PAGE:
Researchers investigate the origins of superconductivity

The first scientific paper published with data obtained at the EMA beamline studied the relationship between skutterudite’s superconducting properties and the distance between their atoms.

In Brazil, about 7.5% of the electricity produced is lost in transmission and distribution. This happens because the materials that make up these systems are not perfect electrical conductors and dissipate part of the energy, for example, in the form of heat. Similarly, even though electric cars are much more efficient than combustion-engine vehicles, they can still lose up to 15 percent of their energy during the charging process.

Thus, the challenges of achieving sustainable development lie not only in the availability of abundant, clean, and cheap energy, but also in the development of new, efficient, and low-cost energy transport and storage systems.

In turn, these new systems require research into new materials with special properties, such as superconducting materials. Superconductivity is the property that allows certain materials to conduct electric current without resistance and therefore without energy loss. Currently, however, a major limitation for the large-scale use of superconducting materials is their need to be kept at very low temperatures, close to absolute zero (-273.15°C), which requires their association with large cooling infrastructures. In these conditions, superconductors have applications in MRI machines and other high-performance medical equipment, as well as in scientific research equipment, such as the super-magnets used in particle accelerators.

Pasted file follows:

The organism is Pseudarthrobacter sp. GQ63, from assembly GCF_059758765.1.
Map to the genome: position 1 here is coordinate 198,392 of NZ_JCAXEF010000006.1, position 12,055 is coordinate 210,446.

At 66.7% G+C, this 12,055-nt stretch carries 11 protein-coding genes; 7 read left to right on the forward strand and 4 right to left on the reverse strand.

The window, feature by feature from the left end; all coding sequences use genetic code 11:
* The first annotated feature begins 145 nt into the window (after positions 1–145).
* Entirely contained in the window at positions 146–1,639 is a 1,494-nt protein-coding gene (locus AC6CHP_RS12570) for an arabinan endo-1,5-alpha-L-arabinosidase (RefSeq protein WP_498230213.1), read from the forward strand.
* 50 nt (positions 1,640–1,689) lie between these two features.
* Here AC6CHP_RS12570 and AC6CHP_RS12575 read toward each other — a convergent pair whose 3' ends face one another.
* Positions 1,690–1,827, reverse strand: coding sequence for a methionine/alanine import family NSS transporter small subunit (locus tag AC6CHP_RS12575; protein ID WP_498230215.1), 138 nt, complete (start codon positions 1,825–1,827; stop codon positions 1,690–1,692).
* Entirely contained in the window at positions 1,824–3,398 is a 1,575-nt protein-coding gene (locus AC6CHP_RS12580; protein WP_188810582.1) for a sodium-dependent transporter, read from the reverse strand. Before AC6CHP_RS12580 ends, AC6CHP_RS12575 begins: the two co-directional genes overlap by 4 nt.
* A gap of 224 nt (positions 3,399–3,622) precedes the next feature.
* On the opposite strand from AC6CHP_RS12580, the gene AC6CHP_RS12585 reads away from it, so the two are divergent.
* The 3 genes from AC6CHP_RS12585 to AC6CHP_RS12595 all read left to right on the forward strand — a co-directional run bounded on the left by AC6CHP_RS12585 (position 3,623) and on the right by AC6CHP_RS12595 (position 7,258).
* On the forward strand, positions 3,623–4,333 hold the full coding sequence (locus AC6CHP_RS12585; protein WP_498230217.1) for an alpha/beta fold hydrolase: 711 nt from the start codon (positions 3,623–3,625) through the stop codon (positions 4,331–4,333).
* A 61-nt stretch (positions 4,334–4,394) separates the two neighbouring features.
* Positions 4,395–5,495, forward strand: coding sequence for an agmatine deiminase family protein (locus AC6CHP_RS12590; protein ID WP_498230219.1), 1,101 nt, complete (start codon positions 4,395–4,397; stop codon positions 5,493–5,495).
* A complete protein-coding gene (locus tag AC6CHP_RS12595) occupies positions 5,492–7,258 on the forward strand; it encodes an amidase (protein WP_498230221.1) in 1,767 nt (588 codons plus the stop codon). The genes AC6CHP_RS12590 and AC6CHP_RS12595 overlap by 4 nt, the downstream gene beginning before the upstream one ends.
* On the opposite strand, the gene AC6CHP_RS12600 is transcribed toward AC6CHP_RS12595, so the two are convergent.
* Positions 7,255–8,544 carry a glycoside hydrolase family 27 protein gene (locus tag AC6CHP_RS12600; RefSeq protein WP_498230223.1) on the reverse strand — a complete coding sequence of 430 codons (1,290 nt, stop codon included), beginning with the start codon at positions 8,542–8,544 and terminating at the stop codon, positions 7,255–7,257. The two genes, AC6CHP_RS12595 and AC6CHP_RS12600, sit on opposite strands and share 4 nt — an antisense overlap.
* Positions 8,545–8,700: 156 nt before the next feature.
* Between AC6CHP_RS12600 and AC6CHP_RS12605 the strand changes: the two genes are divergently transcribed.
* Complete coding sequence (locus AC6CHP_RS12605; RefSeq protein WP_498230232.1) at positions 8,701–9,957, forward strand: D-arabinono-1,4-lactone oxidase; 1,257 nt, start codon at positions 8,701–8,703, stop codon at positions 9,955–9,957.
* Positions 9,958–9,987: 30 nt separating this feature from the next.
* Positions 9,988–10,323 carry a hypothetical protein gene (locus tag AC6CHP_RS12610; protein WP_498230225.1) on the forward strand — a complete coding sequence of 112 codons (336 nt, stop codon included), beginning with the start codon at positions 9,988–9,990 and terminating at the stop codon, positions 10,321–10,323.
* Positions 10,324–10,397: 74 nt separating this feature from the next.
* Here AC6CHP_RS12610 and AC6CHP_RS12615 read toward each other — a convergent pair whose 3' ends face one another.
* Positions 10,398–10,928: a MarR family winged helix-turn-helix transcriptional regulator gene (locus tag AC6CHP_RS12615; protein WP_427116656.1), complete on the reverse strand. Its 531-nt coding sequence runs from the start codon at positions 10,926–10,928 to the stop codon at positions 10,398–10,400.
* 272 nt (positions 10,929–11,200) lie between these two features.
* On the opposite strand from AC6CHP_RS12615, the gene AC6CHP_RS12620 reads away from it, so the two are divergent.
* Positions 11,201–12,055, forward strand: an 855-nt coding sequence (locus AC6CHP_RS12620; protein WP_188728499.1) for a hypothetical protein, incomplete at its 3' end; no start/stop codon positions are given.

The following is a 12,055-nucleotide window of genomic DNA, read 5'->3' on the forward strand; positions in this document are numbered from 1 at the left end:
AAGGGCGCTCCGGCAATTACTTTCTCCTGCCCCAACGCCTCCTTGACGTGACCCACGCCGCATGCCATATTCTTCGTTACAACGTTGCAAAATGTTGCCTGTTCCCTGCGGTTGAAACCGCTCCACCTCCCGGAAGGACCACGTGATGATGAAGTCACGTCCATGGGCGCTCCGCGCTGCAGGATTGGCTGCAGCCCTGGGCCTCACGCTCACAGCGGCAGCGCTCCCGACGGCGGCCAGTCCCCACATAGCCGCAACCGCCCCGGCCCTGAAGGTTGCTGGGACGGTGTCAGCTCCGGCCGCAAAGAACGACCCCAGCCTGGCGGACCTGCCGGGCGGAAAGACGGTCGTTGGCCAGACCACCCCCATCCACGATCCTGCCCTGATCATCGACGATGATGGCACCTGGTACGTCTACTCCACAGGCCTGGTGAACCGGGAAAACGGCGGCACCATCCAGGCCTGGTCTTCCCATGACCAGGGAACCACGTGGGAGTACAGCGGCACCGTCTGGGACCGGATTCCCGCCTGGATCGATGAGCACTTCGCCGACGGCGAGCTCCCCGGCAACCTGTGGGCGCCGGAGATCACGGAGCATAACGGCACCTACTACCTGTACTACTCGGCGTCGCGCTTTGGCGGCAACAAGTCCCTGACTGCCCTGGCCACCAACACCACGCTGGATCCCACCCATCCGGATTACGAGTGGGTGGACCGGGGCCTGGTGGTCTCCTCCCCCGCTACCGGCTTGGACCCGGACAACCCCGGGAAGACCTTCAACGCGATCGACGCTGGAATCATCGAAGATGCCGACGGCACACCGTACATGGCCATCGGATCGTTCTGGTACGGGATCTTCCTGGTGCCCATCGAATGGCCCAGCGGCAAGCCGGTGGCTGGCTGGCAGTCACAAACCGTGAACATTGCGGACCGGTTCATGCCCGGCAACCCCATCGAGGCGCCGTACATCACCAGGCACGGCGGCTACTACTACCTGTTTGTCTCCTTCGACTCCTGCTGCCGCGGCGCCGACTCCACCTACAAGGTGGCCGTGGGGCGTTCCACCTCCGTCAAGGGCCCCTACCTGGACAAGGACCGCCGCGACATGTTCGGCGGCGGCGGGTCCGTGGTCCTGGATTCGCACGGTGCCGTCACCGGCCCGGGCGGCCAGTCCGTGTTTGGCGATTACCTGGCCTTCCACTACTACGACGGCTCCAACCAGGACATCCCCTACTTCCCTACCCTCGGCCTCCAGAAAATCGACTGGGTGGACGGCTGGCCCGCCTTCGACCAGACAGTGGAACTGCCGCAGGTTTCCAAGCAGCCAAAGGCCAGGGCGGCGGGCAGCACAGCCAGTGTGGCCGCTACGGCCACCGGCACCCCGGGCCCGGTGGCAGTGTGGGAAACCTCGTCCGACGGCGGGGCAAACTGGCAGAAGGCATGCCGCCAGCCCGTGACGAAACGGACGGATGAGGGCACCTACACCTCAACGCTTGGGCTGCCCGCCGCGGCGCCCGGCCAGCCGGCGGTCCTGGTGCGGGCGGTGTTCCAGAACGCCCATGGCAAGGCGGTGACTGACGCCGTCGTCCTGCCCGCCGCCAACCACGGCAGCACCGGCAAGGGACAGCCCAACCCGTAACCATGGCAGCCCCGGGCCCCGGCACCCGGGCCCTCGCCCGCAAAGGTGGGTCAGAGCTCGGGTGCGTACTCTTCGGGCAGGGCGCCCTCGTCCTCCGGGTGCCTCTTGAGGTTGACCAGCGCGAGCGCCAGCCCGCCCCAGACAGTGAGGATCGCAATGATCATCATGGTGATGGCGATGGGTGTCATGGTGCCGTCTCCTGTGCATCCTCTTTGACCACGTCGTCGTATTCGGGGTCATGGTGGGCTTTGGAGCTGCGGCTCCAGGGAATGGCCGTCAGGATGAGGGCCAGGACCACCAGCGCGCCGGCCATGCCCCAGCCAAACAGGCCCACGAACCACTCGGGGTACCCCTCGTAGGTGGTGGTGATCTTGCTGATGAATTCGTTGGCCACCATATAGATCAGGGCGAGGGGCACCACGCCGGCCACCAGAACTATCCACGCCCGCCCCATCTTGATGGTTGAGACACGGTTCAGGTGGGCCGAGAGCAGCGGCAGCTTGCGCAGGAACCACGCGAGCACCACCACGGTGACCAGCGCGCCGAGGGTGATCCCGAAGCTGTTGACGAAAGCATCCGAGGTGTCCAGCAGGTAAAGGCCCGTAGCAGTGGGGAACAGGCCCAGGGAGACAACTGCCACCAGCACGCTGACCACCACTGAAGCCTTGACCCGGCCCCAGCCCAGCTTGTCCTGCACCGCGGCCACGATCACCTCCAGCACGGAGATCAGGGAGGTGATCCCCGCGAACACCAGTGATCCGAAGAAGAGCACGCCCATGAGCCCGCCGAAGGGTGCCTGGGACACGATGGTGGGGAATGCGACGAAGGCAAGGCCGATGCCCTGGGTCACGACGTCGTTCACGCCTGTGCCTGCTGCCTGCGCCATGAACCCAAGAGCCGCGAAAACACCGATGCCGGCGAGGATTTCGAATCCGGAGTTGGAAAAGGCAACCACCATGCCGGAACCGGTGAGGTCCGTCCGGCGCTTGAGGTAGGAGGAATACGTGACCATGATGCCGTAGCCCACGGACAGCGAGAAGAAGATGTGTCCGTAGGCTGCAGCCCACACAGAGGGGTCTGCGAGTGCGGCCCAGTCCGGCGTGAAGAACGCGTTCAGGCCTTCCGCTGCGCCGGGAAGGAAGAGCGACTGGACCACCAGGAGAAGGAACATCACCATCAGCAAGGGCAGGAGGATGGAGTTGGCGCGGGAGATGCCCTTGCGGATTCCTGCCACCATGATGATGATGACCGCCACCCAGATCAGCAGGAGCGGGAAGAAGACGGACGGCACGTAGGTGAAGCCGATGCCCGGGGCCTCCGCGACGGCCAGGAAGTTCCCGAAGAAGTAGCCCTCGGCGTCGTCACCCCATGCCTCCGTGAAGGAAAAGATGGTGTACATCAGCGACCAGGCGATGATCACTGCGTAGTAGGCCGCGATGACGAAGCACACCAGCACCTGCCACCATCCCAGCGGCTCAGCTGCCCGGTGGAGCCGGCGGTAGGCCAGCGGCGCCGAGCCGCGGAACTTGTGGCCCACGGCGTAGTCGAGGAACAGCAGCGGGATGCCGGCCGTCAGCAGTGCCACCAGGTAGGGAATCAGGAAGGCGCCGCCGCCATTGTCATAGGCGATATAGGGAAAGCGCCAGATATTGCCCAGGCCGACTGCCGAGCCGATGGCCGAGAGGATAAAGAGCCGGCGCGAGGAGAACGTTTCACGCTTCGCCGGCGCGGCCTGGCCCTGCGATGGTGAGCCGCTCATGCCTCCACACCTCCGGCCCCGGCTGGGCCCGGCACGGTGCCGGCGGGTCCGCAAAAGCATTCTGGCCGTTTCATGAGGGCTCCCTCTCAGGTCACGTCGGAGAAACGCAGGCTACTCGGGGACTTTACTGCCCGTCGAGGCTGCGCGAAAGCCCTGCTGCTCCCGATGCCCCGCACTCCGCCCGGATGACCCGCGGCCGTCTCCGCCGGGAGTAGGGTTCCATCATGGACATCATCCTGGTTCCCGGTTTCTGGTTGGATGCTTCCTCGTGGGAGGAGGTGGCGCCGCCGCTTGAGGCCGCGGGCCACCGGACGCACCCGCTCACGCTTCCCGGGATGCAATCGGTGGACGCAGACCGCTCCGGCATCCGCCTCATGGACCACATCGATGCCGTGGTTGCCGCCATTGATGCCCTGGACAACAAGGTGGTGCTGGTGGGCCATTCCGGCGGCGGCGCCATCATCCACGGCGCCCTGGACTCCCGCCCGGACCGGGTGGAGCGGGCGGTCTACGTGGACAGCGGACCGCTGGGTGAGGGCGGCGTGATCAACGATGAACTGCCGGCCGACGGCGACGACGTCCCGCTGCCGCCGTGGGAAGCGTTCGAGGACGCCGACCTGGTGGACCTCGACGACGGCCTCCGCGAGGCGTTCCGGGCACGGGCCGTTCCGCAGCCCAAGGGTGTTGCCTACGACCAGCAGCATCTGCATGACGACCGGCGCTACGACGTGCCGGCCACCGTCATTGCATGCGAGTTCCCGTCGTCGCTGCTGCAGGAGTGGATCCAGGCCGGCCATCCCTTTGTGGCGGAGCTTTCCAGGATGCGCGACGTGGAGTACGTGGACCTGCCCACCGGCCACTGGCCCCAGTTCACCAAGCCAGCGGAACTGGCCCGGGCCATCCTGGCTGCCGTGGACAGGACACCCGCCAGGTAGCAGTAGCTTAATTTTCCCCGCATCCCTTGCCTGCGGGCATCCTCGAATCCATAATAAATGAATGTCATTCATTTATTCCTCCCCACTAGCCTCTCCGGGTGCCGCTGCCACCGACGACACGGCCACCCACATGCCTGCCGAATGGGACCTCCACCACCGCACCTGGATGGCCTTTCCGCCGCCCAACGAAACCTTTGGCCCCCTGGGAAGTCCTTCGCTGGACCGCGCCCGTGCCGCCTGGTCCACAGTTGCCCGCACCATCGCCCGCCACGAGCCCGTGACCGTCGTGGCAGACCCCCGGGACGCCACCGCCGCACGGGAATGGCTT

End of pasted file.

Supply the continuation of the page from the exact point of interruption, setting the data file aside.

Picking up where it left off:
Although superconductivity has been known for more than a century, its origin is still a matter of intense debate in the scientific community. Why do certain materials exhibit superconductivity while others do not? Once this is known, it will be possible to build materials that are superconducting even under ambient temperature and pressure conditions, allowing a true technological revolution, not only in the transmission and storage of energy but also in all kinds of electrical equipment in everyday life.

The movement of electrons without resistance along a superconducting material is understood so far to be possible by the union of two electrons (called Cooper pairs) that, with the help of a deformation in the material’s lattice (called a phonon), can overcome Coulombian repulsion and start moving as a single particle.

The question to which there is still no satisfactory answer is: what makes these electrons want to come together in pairs? Among the various hypotheses, one possibility is that this phenomenon would be connected to the distance between the atoms in the superconducting material.

Thus, in research published in the journal Materials, researchers from the Brazilian Center for Research in Energy and Materials (CNPEM), and collaborators from Germany, investigated two materials (LaPt4Ge12 and PrPt4Ge12) whose crystalline structure is known as skutterudite to test the hypothesis that superconductivity would be related to the distance between the atoms of the material. This was the first scientific paper published with data obtained at the EMA beamline of CNPEM’s synchrotron light source Sirius.

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